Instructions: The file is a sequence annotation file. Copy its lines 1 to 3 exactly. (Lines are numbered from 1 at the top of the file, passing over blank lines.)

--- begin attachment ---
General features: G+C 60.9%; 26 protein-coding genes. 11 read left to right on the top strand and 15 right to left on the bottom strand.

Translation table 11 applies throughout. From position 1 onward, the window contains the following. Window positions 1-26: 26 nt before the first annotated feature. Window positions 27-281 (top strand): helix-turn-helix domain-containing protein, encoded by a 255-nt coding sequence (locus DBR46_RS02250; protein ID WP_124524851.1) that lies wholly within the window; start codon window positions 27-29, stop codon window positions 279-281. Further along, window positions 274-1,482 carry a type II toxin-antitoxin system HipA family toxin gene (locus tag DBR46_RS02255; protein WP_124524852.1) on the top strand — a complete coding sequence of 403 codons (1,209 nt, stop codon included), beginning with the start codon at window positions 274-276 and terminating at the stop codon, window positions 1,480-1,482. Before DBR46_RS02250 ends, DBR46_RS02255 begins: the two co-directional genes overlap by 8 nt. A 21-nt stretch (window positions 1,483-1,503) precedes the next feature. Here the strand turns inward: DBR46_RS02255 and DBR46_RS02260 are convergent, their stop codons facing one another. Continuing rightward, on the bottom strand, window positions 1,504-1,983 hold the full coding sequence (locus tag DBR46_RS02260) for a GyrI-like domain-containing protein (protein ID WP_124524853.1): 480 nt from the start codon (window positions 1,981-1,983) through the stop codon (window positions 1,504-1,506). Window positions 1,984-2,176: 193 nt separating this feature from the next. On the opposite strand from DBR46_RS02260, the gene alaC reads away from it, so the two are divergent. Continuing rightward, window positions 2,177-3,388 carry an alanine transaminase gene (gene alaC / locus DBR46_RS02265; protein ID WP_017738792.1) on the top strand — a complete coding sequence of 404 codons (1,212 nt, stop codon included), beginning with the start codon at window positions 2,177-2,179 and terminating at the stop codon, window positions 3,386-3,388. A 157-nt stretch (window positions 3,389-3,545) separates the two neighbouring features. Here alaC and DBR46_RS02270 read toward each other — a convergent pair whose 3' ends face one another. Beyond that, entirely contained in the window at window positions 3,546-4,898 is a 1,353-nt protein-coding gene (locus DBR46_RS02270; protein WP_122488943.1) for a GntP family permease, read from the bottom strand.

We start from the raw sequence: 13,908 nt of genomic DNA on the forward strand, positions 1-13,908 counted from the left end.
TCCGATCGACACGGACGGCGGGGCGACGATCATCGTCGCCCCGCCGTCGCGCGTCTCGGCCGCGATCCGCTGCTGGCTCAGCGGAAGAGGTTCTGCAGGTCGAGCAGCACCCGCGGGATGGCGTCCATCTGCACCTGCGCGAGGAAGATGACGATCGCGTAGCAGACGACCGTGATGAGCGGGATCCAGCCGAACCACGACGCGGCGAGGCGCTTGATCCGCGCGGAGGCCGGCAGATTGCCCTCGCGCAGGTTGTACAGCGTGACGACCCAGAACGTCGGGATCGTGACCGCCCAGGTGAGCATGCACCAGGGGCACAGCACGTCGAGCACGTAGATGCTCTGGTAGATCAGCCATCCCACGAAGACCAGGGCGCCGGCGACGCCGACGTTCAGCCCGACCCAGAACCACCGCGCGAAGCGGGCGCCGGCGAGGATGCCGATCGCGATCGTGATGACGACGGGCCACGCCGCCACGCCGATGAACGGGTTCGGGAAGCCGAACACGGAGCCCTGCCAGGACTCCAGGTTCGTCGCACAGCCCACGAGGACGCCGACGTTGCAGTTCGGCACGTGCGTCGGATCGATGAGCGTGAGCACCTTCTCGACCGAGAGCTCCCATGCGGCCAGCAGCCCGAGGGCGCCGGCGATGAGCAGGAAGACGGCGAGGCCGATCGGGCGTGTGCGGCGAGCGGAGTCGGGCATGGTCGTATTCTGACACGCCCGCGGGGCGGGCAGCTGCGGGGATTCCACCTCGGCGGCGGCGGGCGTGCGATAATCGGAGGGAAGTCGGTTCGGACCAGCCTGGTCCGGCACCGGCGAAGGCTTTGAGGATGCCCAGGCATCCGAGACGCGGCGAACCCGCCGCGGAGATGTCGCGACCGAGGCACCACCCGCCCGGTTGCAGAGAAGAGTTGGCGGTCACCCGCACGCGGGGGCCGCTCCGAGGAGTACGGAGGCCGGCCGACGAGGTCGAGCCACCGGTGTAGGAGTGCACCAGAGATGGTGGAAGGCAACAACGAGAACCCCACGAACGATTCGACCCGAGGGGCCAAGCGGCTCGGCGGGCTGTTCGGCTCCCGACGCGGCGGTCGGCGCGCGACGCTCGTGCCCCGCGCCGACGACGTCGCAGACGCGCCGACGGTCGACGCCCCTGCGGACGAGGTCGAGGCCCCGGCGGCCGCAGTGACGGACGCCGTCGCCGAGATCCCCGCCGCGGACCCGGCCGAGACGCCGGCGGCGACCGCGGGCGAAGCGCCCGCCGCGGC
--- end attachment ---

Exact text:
General features: G+C 60.9%; 26 protein-coding genes. 11 read left to right on the top strand and 15 right to left on the bottom strand.

Translation table 11 applies throughout. From position 1 onward, the window contains the following. Window positions 1-26: 26 nt before the first annotated feature. Window positions 27-281 (top strand): helix-turn-helix domain-containing protein, encoded by a 255-nt coding sequence (locus DBR46_RS02250; protein ID WP_124524851.1) that lies wholly within the window; start codon window positions 27-29, stop codon window positions 279-281. Further along, window positions 274-1,482 carry a type II toxin-antitoxin system HipA family toxin gene (locus tag DBR46_RS02255; protein WP_124524852.1) on the top strand — a complete coding sequence of 403 codons (1,209 nt, stop codon included), beginning with the start codon at window positions 274-276 and terminating at the stop codon, window positions 1,480-1,482. Before DBR46_RS02250 ends, DBR46_RS02255 begins: the two co-directional genes overlap by 8 nt. A 21-nt stretch (window positions 1,483-1,503) precedes the next feature. Here the strand turns inward: DBR46_RS02255 and DBR46_RS02260 are convergent, their stop codons facing one another. Continuing rightward, on the bottom strand, window positions 1,504-1,983 hold the full coding sequence (locus tag DBR46_RS02260) for a GyrI-like domain-containing protein (protein ID WP_124524853.1): 480 nt from the start codon (window positions 1,981-1,983) through the stop codon (window positions 1,504-1,506). Window positions 1,984-2,176: 193 nt separating this feature from the next. On the opposite strand from DBR46_RS02260, the gene alaC reads away from it, so the two are divergent. Continuing rightward, window positions 2,177-3,388 carry an alanine transaminase gene (gene alaC / locus DBR46_RS02265; protein ID WP_017738792.1) on the top strand — a complete coding sequence of 404 codons (1,212 nt, stop codon included), beginning with the start codon at window positions 2,177-2,179 and terminating at the stop codon, window positions 3,386-3,388. A 157-nt stretch (window positions 3,389-3,545) separates the two neighbouring features. Here alaC and DBR46_RS02270 read toward each other — a convergent pair whose 3' ends face one another. Beyond that, entirely contained in the window at window positions 3,546-4,898 is a 1,353-nt protein-coding gene (locus DBR46_RS02270; protein WP_122488943.1) for a GntP family permease, read from the bottom strand.

We start from the raw sequence: 13,908 nt of genomic DNA on the forward strand, positions 1-13,908 counted from the left end.